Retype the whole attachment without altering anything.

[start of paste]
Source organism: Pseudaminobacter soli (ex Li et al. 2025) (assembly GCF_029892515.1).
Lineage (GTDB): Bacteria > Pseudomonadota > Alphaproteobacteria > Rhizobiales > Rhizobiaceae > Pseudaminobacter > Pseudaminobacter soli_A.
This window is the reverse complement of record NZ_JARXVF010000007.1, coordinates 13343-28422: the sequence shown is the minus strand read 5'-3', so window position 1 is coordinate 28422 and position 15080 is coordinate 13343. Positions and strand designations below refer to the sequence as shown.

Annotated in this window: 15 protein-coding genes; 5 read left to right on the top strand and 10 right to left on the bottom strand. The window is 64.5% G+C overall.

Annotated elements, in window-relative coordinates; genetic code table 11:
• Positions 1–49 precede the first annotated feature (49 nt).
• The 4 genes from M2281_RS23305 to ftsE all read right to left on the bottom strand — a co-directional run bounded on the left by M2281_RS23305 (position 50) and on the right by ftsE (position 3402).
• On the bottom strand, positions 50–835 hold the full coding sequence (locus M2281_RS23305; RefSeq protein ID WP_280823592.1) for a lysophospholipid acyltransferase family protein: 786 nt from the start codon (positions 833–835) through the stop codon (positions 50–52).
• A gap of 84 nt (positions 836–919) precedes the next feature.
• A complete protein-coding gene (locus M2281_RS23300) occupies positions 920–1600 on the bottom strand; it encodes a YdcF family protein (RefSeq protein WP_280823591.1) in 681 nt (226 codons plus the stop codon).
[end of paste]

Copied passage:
Source organism: Pseudaminobacter soli (ex Li et al. 2025) (assembly GCF_029892515.1).
Lineage (GTDB): Bacteria > Pseudomonadota > Alphaproteobacteria > Rhizobiales > Rhizobiaceae > Pseudaminobacter > Pseudaminobacter soli_A.
This window is the reverse complement of record NZ_JARXVF010000007.1, coordinates 13343-28422: the sequence shown is the minus strand read 5'-3', so window position 1 is coordinate 28422 and position 15080 is coordinate 13343. Positions and strand designations below refer to the sequence as shown.

Annotated in this window: 15 protein-coding genes; 5 read left to right on the top strand and 10 right to left on the bottom strand. The window is 64.5% G+C overall.

Annotated elements, in window-relative coordinates; genetic code table 11:
• Positions 1–49 precede the first annotated feature (49 nt).
• The 4 genes from M2281_RS23305 to ftsE all read right to left on the bottom strand — a co-directional run bounded on the left by M2281_RS23305 (position 50) and on the right by ftsE (position 3402).
• On the bottom strand, positions 50–835 hold the full coding sequence (locus M2281_RS23305; RefSeq protein ID WP_280823592.1) for a lysophospholipid acyltransferase family protein: 786 nt from the start codon (positions 833–835) through the stop codon (positions 50–52).
• A gap of 84 nt (positions 836–919) precedes the next feature.
• A complete protein-coding gene (locus M2281_RS23300) occupies positions 920–1600 on the bottom strand; it encodes a YdcF family protein (RefSeq protein WP_280823591.1) in 681 nt (226 codons plus the stop codon).